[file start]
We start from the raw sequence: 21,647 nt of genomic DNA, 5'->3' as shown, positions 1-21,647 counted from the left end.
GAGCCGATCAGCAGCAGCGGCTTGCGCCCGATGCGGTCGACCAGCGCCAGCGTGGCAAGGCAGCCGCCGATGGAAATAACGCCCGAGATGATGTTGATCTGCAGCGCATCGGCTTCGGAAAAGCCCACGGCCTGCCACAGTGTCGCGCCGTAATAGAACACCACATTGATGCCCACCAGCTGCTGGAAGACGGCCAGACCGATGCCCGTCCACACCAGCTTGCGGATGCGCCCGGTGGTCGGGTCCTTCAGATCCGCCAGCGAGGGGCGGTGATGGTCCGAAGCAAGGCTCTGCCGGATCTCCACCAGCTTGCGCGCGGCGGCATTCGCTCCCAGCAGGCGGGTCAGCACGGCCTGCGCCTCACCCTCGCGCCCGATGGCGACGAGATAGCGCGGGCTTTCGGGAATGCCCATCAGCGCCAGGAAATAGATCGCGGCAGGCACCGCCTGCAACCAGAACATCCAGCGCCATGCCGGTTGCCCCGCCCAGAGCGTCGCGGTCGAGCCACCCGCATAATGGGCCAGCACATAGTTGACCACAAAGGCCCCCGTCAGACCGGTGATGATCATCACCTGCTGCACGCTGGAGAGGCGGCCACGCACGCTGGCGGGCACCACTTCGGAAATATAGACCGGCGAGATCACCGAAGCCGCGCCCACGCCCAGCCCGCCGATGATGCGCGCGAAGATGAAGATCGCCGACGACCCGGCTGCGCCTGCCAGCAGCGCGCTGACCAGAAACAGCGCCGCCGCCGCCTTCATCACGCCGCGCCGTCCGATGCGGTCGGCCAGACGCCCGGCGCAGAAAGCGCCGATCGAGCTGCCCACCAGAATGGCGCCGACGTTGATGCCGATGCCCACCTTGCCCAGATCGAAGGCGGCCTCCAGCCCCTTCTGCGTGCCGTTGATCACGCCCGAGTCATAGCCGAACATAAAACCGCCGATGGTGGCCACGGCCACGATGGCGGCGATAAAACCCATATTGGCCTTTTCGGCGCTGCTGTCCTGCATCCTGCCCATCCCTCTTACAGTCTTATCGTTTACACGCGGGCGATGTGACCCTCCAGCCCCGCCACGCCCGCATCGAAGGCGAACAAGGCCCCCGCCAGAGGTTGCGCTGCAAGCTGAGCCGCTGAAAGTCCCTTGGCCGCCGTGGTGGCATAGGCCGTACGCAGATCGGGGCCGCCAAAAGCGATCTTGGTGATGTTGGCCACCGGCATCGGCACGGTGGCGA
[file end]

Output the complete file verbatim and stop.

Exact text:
We start from the raw sequence: 21,647 nt of genomic DNA, 5'->3' as shown, positions 1-21,647 counted from the left end.
GAGCCGATCAGCAGCAGCGGCTTGCGCCCGATGCGGTCGACCAGCGCCAGCGTGGCAAGGCAGCCGCCGATGGAAATAACGCCCGAGATGATGTTGATCTGCAGCGCATCGGCTTCGGAAAAGCCCACGGCCTGCCACAGTGTCGCGCCGTAATAGAACACCACATTGATGCCCACCAGCTGCTGGAAGACGGCCAGACCGATGCCCGTCCACACCAGCTTGCGGATGCGCCCGGTGGTCGGGTCCTTCAGATCCGCCAGCGAGGGGCGGTGATGGTCCGAAGCAAGGCTCTGCCGGATCTCCACCAGCTTGCGCGCGGCGGCATTCGCTCCCAGCAGGCGGGTCAGCACGGCCTGCGCCTCACCCTCGCGCCCGATGGCGACGAGATAGCGCGGGCTTTCGGGAATGCCCATCAGCGCCAGGAAATAGATCGCGGCAGGCACCGCCTGCAACCAGAACATCCAGCGCCATGCCGGTTGCCCCGCCCAGAGCGTCGCGGTCGAGCCACCCGCATAATGGGCCAGCACATAGTTGACCACAAAGGCCCCCGTCAGACCGGTGATGATCATCACCTGCTGCACGCTGGAGAGGCGGCCACGCACGCTGGCGGGCACCACTTCGGAAATATAGACCGGCGAGATCACCGAAGCCGCGCCCACGCCCAGCCCGCCGATGATGCGCGCGAAGATGAAGATCGCCGACGACCCGGCTGCGCCTGCCAGCAGCGCGCTGACCAGAAACAGCGCCGCCGCCGCCTTCATCACGCCGCGCCGTCCGATGCGGTCGGCCAGACGCCCGGCGCAGAAAGCGCCGATCGAGCTGCCCACCAGAATGGCGCCGACGTTGATGCCGATGCCCACCTTGCCCAGATCGAAGGCGGCCTCCAGCCCCTTCTGCGTGCCGTTGATCACGCCCGAGTCATAGCCGAACATAAAACCGCCGATGGTGGCCACGGCCACGATGGCGGCGATAAAACCCATATTGGCCTTTTCGGCGCTGCTGTCCTGCATCCTGCCCATCCCTCTTACAGTCTTATCGTTTACACGCGGGCGATGTGACCCTCCAGCCCCGCCACGCCCGCATCGAAGGCGAACAAGGCCCCCGCCAGAGGTTGCGCTGCAAGCTGAGCCGCTGAAAGTCCCTTGGCCGCCGTGGTGGCATAGGCCGTACGCAGATCGGGGCCGCCAAAAGCGATCTTGGTGATGTTGGCCACCGGCATCGGCACGGTGGCGA